I’m against big guvmint. So is my JCWC (joint chief Washington correspondent), but he tells me to avoid the expression, “deep state.” It’s a propaganda term; it draws you into devil-worship. You might hate big guvmint, and totalitarianism in any form, but if you become obsessed, it will eat your brain. However, I like to err on the side of paranoia; and I appreciate the poetical flavour of the term.
Meanwhile, my CTC (chief Texas correspondent) pings me a piece from the Wall Street Journal. It is about a fellow Aggie who has lost big. It wasn’t directly the fault of Deep State. Rather, the price of oil dropped through the floor, and his aggressive investments went sour in consequence. They’d have worked at 45$ a barrel; not at thirty. He still has his wife (a former Playboy model), and a trickle of consulting income, but the mansion and everything else must go. That’s downright humiliating; and apparently there are many stories like that in the oil patch now. The man is upbeat, though, and his blonde says, “It was just a house.” He intends to win it all back. Good luck to him!
To my own little mind, there is a problem with “entitlements.” That Texan could let go, but most people won’t. Once they have an entitlement, you can’t take it away. Or rather, you can’t without a terrible scene. And the fight won’t be over political theory, it will be over cash. People sincerely believe in cash, they don’t believe in theories. Were they properly instructed, they would realize that post-gold money is also just a theory, and not a very good one. It is an illusion: one must be credulous to believe it. Thanks to “democracy,” of course, almost everyone is credulous, and feels “entitled” in some way. Still, unlike food stamps, oil was at least something.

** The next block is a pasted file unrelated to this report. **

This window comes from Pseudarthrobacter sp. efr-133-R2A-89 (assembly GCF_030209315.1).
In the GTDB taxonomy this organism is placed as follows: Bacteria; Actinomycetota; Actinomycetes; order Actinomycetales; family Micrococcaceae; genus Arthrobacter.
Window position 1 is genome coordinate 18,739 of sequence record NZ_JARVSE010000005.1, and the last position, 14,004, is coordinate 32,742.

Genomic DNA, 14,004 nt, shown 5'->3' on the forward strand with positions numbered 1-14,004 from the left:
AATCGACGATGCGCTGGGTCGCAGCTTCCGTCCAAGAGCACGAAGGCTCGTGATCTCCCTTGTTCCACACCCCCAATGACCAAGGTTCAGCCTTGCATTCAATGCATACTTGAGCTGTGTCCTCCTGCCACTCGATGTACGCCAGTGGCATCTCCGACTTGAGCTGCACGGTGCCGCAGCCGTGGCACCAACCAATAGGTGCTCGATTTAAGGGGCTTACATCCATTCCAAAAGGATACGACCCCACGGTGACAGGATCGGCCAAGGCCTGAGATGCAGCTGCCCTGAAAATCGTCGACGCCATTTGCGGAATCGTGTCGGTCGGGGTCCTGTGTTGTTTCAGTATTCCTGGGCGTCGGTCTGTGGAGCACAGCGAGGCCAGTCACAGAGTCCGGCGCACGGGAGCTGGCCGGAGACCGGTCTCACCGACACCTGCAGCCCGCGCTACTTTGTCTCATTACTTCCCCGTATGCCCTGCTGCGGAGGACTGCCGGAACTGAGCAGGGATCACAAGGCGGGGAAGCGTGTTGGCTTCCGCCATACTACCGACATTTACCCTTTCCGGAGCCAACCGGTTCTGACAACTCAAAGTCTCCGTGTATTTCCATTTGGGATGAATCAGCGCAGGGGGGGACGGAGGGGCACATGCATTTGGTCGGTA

All God’s fault I suppose: He put way too much oil in the ground, more than anyone can use. We can hardly burn it fast enough. Fortunately, it has good environmental effects, putting carbon dioxide in the air, which helps plants flourish. And we must do our best to delay the next Ice Age. I may be anti-cash, but I’m definitely pro-oil.
I think of a businessman I once interviewed, in a previous century: a big oil man (it was vegetable oil). His HQ was a noodle shop on lower Charoen Krung in Bangkok. That had been his first business, as a refugee from China. He sat behind an old splintered school desk in the shop, in singlet, khaki shorts, and plastic flipflops. He didn’t think businessmen should put on airs; it attracts unwanted attention, from tax collectors and other filth. He struck his deals in the shop (well, he may have had a telephone). He had never signed a contract. He was old school: a man’s word is his bond. Too, you stay where you got lucky. (Cue the sidebar on feng shui.) Family lived upstairs; his own kids served tables. He was worth millions. But he didn’t count it in cash, only in warehouse inventory. He wasn’t the sort of nerd who trusts paper.
Besides, he was rational. “If you can make this much, you can lose this much.” His father had been rich; lost everything including his life to the Communists in Swatow.
“And besides, I work all day. What use have I for a mansion? And who needs limousines? My customers come to me.”
Didn’t want his children spoilt, either. If he lost everything, they could still sling noodles.
Don’t trust cash. If you get a pile, spend it right away. Buy tradeable stuff. It’s stuff that sells, cash is just guvmint notepaper. It’s a big nothing, all Deep State.